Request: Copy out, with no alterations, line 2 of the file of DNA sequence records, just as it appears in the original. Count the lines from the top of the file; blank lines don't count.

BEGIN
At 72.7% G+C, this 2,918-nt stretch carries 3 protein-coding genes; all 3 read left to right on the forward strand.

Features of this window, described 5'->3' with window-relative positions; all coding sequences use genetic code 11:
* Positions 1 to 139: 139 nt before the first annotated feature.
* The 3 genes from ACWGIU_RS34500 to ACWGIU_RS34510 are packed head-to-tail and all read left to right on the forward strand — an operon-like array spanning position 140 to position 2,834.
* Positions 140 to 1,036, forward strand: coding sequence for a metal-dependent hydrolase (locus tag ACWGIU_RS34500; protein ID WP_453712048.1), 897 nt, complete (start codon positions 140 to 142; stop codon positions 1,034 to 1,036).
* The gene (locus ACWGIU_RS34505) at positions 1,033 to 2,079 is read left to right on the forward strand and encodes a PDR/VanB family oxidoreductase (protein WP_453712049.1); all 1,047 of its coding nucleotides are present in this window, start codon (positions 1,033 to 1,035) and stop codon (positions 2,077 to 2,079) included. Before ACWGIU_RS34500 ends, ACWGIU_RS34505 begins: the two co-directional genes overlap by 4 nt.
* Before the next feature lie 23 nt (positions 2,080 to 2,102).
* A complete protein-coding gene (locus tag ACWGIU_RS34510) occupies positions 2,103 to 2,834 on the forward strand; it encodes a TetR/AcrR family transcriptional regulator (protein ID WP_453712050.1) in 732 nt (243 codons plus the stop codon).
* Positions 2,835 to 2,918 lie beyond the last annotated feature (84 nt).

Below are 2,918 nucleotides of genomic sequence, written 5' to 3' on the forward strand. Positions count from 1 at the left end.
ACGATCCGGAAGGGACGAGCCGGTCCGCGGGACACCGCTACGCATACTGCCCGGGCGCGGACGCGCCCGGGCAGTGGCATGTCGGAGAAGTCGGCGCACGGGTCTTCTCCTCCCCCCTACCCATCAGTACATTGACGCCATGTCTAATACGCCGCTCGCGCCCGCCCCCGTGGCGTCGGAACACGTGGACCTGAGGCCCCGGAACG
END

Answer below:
Features of this window, described 5'->3' with window-relative positions; all coding sequences use genetic code 11: